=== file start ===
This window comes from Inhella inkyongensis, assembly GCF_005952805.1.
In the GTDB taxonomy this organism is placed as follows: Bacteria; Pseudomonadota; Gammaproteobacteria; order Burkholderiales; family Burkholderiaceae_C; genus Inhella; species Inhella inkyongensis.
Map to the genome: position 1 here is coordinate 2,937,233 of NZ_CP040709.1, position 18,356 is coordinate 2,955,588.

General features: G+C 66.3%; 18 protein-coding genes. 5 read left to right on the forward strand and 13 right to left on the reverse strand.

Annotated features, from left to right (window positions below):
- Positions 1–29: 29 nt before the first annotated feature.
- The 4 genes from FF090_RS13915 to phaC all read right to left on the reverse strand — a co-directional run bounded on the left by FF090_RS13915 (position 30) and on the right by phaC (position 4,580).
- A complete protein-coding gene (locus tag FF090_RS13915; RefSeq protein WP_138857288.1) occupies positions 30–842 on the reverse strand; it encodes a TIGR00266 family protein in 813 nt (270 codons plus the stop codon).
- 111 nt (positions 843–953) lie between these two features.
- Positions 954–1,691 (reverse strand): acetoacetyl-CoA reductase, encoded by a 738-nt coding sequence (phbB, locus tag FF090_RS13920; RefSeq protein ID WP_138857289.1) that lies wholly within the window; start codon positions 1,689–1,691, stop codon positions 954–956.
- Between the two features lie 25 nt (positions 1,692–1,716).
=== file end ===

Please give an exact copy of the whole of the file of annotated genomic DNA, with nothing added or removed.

This window comes from Inhella inkyongensis, assembly GCF_005952805.1.
In the GTDB taxonomy this organism is placed as follows: Bacteria; Pseudomonadota; Gammaproteobacteria; order Burkholderiales; family Burkholderiaceae_C; genus Inhella; species Inhella inkyongensis.
Map to the genome: position 1 here is coordinate 2,937,233 of NZ_CP040709.1, position 18,356 is coordinate 2,955,588.

General features: G+C 66.3%; 18 protein-coding genes. 5 read left to right on the forward strand and 13 right to left on the reverse strand.

Annotated features, from left to right (window positions below):
- Positions 1–29: 29 nt before the first annotated feature.
- The 4 genes from FF090_RS13915 to phaC all read right to left on the reverse strand — a co-directional run bounded on the left by FF090_RS13915 (position 30) and on the right by phaC (position 4,580).
- A complete protein-coding gene (locus tag FF090_RS13915; RefSeq protein WP_138857288.1) occupies positions 30–842 on the reverse strand; it encodes a TIGR00266 family protein in 813 nt (270 codons plus the stop codon).
- 111 nt (positions 843–953) lie between these two features.
- Positions 954–1,691 (reverse strand): acetoacetyl-CoA reductase, encoded by a 738-nt coding sequence (phbB, locus tag FF090_RS13920; RefSeq protein ID WP_138857289.1) that lies wholly within the window; start codon positions 1,689–1,691, stop codon positions 954–956.
- Between the two features lie 25 nt (positions 1,692–1,716).